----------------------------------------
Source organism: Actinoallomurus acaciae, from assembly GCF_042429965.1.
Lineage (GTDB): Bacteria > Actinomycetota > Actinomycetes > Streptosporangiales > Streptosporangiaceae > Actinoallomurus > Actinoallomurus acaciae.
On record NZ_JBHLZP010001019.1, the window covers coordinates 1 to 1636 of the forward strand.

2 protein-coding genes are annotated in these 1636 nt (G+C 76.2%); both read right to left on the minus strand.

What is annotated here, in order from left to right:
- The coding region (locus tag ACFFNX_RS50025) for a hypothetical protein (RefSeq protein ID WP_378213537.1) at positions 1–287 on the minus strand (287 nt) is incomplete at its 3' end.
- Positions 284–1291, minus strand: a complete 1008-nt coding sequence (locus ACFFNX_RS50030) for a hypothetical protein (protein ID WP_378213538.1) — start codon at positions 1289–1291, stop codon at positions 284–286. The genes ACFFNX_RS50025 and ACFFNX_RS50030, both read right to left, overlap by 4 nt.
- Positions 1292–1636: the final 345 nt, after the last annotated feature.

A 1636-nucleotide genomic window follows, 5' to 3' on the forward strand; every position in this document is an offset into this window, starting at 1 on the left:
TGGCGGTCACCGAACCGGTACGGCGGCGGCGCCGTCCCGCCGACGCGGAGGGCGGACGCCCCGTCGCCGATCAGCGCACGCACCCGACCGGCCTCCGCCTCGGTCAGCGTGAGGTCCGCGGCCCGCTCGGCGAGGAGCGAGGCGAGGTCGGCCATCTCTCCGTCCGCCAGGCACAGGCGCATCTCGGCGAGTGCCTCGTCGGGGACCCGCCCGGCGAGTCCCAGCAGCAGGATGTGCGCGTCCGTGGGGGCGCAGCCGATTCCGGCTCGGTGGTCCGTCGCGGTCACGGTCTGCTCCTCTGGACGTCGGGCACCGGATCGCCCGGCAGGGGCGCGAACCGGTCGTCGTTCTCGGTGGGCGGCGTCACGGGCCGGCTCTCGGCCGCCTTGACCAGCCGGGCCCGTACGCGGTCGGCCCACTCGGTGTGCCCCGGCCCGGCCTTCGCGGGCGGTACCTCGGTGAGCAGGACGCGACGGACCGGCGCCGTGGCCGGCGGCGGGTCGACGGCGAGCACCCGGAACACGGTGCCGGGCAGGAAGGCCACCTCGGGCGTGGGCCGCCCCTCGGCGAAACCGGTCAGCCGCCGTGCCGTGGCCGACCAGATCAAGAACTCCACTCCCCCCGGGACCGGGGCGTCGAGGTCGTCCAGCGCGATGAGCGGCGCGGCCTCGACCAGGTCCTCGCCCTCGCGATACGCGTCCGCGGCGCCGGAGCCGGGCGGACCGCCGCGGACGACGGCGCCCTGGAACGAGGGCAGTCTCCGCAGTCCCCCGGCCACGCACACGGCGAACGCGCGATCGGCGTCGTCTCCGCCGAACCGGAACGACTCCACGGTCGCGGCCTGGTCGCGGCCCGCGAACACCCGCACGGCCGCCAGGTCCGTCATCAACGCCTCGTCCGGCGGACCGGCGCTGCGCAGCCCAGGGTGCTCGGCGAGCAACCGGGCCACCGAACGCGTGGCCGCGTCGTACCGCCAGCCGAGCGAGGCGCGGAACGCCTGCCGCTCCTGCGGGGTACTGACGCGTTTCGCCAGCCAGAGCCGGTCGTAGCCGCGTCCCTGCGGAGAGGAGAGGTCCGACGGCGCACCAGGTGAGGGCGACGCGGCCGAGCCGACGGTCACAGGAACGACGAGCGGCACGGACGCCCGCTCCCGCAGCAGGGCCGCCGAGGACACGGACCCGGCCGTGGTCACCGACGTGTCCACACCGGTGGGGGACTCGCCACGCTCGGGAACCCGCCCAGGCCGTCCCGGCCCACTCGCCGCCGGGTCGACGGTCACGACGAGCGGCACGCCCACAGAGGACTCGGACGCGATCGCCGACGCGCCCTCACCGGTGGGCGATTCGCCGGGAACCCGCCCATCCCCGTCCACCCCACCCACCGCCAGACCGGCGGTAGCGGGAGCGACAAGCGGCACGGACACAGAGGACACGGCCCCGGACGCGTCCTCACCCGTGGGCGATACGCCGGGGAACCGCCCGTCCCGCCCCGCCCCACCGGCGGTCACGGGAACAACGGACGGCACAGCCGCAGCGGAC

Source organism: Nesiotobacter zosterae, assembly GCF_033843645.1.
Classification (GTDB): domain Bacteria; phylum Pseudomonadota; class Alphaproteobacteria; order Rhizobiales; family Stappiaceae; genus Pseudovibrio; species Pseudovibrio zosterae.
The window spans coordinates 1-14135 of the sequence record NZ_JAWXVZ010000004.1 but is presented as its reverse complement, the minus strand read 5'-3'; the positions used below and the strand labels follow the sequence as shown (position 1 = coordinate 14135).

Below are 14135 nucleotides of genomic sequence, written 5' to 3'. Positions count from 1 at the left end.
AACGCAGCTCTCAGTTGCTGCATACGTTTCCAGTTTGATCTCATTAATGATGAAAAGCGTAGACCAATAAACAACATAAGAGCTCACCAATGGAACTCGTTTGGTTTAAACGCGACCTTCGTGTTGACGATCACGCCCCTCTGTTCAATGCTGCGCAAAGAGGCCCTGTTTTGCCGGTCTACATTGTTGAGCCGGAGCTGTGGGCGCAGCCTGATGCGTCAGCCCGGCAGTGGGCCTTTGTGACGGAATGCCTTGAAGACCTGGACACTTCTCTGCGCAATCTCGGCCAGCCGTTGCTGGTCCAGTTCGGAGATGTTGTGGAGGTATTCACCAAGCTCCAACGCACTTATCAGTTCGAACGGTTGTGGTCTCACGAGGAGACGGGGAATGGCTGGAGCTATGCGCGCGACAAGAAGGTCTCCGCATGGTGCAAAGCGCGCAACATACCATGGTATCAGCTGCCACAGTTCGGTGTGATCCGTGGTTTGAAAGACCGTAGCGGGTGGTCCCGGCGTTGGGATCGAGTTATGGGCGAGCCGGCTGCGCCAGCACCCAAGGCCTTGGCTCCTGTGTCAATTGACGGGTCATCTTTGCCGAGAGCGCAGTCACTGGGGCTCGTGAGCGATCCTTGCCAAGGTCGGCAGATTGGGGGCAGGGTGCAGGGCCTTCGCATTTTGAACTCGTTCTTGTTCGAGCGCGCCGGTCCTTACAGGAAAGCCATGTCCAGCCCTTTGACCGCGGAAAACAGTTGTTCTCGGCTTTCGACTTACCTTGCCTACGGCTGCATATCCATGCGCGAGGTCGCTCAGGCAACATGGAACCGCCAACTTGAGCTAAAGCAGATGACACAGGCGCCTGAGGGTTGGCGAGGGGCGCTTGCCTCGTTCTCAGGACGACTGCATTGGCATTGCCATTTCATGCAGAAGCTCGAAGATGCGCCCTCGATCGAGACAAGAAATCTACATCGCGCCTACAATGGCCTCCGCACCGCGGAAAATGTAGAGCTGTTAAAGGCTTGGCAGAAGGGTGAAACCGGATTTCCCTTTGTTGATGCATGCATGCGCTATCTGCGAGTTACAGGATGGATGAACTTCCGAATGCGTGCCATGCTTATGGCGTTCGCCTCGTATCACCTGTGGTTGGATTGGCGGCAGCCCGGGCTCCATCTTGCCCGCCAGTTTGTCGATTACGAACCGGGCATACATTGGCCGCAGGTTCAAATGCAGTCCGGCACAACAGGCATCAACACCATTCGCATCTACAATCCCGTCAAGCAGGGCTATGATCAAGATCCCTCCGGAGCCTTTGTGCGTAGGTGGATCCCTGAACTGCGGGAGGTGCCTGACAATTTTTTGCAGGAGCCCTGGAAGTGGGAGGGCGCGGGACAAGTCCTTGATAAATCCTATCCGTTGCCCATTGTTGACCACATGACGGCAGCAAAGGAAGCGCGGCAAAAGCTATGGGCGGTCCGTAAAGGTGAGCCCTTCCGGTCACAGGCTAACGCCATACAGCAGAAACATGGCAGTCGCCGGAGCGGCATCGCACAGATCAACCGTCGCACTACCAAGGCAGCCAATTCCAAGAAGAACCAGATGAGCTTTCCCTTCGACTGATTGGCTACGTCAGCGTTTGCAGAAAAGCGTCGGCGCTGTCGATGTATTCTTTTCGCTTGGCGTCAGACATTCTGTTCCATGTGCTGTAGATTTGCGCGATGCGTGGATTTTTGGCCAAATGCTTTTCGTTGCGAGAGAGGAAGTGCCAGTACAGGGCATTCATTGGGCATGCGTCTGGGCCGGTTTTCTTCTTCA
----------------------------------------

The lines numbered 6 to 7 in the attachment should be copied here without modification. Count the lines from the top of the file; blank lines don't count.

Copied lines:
- The coding region (locus tag ACFFNX_RS50025) for a hypothetical protein (RefSeq protein ID WP_378213537.1) at positions 1–287 on the minus strand (287 nt) is incomplete at its 3' end.
- Positions 284–1291, minus strand: a complete 1008-nt coding sequence (locus ACFFNX_RS50030) for a hypothetical protein (protein ID WP_378213538.1) — start codon at positions 1289–1291, stop codon at positions 284–286. The genes ACFFNX_RS50025 and ACFFNX_RS50030, both read right to left, overlap by 4 nt.